Tuesday, May 18, 2010

The Healing Hands

Almost 3 months ago, I posted an article about a suicide attempt near my office. That post had a happy ending in that the man did not die. A visitor to this blog, Sarah, commented that she was "glad it didn't have a gruesome ending...". I replied by asking, "When someone is bent on taking his own life, can we really stop him from doing so?"

Well, the poor chap was reportedly sent to the mental hospital but was eventually discharged after a couple of weeks. Not long after that, he was found dead at home. He finally achieved what he set out to do by hanging himself.

But I don't want to dwell on his story—I'm done living through that afternoon. At least one person had told me that she was hopelessly unable to control herself from laughing so hard until she had tears in her eyes when reading my article. I admit that I wrote the article in an amusing way, but I didn't expect that some people found it that funny!

What I really want to say here now is that during the drama, when several hands stuck out of the window to grab the man, it was later revealed that a pair of hands were actually those of a driver who worked in a nearby building. He had no business to be there for the rescue, but he was there anyway, trying to help. There was a short mention of him in the papers the next day.

But one has to wonder what would have happened if they had failed to save the man that day. I suspect it would have been possible that the busy body might have been blamed even. He's not trained for rescue work, yet he tried to be smart! Fortunately, however, the man was saved, and the good samaritan received a pat on his back.

A couple of days ago, I was running together with Dr Peter in Likas Park, and we got to talk about professional responsibility. He told me that the standard of care expected of doctors is very high. That is of course not surprising considering that they're dealing with human lives. A careless mistake can result in the loss of life.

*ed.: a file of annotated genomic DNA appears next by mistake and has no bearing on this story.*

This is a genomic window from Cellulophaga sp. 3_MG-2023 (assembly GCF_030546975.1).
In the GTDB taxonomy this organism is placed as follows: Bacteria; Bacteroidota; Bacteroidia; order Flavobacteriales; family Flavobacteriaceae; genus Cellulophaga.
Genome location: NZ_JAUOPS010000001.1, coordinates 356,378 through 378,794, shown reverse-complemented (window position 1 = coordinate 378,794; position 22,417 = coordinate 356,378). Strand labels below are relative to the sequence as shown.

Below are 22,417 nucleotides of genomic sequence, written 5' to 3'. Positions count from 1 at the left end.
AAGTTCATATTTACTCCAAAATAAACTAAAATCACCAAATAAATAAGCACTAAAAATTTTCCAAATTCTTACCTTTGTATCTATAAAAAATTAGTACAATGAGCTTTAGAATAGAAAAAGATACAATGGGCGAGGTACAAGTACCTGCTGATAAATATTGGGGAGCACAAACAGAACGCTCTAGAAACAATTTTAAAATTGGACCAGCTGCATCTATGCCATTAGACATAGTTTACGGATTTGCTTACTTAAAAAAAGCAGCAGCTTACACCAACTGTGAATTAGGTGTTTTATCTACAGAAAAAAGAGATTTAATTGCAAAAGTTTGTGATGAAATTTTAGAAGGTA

After I reached home that evening, I started thinking about life being a doctor. It is difficult for me to imagine, of course, but I was trying to picture myself seeing a dying man in the street—how would I react?

I think long before becoming a doctor, I would have made up my mind that I wanted to help sick people. There has to be a passion to save lives. In many cases, doctors end up becoming rich people too, but I'm inclined to think that rich or poor, the priority is always about saving lives; that the money comes as a side-effect of being a doctor. Therefore, if I were a doctor, upon seeing a dying man in the street, my first reaction should reasonably be to act within the best of my knowledge and ability to save his life. As to whether that man can afford my fees or not, that is a secondary matter.

Nevertheless, in reality I have the feeling that most, but hopefully not all, doctors these days would refrain from doing all that they can to save the life of the dying man. And we ask ourselves, why? Are they not trained to save lives? Are they not morally and ethically obliged to save lives?